Bjorlin, David

David Bjorlin is a pastor at Resurrection Covenant Church in Chicago and teaches the worship classes at North Park Theological Seminary.

Sightings in Christian Music (Spring/Summer 2017)

In the fall semester of my final year at North Park Theological Seminary (2010), Professor Phil Anderson asked if I would play saxophone on a couple hymns for a hymn festival that was to end a day of lectures honoring the joint heritage of the Augustana Synod and the Covenant Church. I agreed, partly because I was excited by the new discovery of the heritage hymns during my time in seminary, and partly because it never hurts to do a professor a favor!

Sightings in Christian Music (Fall/Winter 2017)

As a worship leader and a hymn writer, the past year has left me wondering how the church can respond to dangerous political rhetoric and action directly opposed to the central narrative of hospitality and welcome presented in Scripture. In light of a leader elected on the promise of border walls, Muslim bans, and opposition to the Deferred Action for Childhood Arrivals (DACA), it seems clear to me that a true Pietist movement rooted in the immigrant experience has a responsibility to speak and act on behalf of the stranger and foreigner in our midst. Further, I am convinced that part of the way we envision how to engage well in political discourse and social action is formed by the words we sing and pray in worship.

Sightings in Christian Music (Spring/Summer 2018)

Recently on a Facebook group for Covenant worship leaders, someone asked, “Is ‘I Surrender All’ in the Covenant Hymnal? If it is, I can’t seem to find it.”

Music that makes community (Fall/Winter 2018)

Of all the tired debates of the so-called worship wars over the past 30 years, one that I have grown particularly exhausted with is the hymnal vs. screen debate. Each side trots out the usual arguments. For hymnal supporters, it’s the ephemeral nature of projected words, the lack of musical notation for part-singing, and the aesthetic drawbacks of a screen in a sanctuary. Conversely, screen supporters note that hymnals don’t allow the use of your hands while singing, present unfamiliar songs to a public who on the whole doesn’t read music, and implies a closed canon of songs. As with most of these arguments, both sides have merit and both tend to overstate their case.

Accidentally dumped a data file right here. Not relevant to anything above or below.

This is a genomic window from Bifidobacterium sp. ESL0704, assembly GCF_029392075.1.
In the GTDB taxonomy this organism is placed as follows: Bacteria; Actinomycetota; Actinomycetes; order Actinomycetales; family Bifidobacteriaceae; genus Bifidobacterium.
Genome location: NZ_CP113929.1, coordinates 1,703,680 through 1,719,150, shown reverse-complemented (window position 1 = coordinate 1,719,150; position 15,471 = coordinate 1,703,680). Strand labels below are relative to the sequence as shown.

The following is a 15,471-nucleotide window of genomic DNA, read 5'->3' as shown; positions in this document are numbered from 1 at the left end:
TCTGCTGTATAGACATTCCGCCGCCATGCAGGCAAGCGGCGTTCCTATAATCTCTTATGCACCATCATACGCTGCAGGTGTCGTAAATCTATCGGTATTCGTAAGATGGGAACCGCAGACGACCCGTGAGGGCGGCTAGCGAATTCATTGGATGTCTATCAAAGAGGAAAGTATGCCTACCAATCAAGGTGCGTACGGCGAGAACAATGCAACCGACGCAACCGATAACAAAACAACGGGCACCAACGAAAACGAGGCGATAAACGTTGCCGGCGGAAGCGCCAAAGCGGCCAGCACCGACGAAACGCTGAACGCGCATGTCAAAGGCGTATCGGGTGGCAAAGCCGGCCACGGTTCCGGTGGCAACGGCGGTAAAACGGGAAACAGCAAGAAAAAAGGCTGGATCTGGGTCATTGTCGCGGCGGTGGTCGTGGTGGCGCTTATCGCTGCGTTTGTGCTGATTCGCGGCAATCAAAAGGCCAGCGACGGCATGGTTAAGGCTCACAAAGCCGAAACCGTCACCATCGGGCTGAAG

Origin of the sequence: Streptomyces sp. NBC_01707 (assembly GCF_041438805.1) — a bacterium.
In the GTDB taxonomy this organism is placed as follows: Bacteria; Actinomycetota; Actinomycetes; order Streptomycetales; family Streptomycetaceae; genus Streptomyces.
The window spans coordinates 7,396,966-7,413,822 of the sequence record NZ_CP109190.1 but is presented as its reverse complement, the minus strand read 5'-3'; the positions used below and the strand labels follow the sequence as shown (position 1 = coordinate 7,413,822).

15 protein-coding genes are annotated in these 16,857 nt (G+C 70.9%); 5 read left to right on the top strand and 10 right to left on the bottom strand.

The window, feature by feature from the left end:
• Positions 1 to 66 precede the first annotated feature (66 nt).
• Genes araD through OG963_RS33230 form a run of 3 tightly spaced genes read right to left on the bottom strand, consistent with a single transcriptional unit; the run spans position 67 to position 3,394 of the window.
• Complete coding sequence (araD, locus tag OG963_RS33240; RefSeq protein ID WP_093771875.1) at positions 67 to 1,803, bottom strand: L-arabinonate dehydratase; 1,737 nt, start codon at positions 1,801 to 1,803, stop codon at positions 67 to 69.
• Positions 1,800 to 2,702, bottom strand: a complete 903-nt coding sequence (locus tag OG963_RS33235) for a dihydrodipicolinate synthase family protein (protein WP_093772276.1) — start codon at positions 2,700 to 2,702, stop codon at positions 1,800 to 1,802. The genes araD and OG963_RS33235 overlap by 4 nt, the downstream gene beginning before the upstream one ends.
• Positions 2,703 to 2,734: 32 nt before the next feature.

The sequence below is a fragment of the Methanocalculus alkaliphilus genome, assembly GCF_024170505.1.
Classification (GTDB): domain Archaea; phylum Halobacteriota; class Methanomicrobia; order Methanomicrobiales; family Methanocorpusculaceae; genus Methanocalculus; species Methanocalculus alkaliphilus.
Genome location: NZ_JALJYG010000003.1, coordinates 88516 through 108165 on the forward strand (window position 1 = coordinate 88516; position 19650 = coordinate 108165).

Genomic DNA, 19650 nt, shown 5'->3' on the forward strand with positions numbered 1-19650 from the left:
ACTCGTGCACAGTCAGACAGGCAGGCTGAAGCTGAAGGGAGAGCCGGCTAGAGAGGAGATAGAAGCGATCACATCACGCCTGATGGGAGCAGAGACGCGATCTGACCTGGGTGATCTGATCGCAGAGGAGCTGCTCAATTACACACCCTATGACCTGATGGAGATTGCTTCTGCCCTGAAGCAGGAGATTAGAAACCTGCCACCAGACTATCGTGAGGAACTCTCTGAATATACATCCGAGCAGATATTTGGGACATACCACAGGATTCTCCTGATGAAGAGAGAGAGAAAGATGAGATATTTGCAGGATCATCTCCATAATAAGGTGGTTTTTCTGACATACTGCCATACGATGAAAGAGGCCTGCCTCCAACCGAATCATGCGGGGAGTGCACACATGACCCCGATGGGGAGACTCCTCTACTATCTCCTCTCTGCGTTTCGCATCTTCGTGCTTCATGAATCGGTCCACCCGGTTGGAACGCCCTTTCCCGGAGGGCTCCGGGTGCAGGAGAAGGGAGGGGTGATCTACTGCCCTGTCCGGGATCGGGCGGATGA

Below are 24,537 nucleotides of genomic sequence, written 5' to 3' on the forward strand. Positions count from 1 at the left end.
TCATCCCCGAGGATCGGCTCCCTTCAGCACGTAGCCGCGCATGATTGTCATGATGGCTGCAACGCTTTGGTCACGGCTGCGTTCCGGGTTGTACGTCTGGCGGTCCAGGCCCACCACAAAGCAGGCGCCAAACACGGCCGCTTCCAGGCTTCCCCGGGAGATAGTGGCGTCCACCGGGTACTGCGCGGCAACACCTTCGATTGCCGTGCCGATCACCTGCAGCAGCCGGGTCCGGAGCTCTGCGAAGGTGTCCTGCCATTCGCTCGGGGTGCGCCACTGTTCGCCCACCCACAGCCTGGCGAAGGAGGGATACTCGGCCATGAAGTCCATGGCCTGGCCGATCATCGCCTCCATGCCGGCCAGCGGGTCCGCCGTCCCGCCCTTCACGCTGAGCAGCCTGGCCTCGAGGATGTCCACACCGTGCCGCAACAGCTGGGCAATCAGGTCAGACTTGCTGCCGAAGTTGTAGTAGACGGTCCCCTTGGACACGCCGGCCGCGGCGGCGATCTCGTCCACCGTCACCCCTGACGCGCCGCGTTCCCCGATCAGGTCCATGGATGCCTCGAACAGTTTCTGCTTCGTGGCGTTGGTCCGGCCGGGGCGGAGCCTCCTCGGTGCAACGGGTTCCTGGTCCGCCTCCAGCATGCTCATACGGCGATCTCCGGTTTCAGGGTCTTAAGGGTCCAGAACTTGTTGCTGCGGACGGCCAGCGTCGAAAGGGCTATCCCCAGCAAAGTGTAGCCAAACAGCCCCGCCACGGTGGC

Music that makes community (Spring/Summer 2019)

As at least some readers of Pietisten no doubt experienced, one of the rites of passage in Covenant History class was reading Karl Olsson’s By One Spirit. The sheer size of the book led to many of my classmates experiencing dizziness and shortness of breath!

Sightings in Christian Music (Fall/Winter 2019)

In my last column I discussed how a particular passage in Karl Olsson’s history, By One Spirit, helped me understand what I believe is a key characteristic of Pietism. As I wrote then, at the heart of this movement is the introspective person — one who is aware of their own faults and moves through the world with this basic self-reflective posture. At its best this posture leads to humility and charity towards others; at its worst, it fosters scrupulosity and anxiety that can slip into despair. Continuing that theme, I will explore how this self-reflective posture is found in the early songs of the Mission Friends — especially in the poignant descriptions of anxiety, worry, and fear.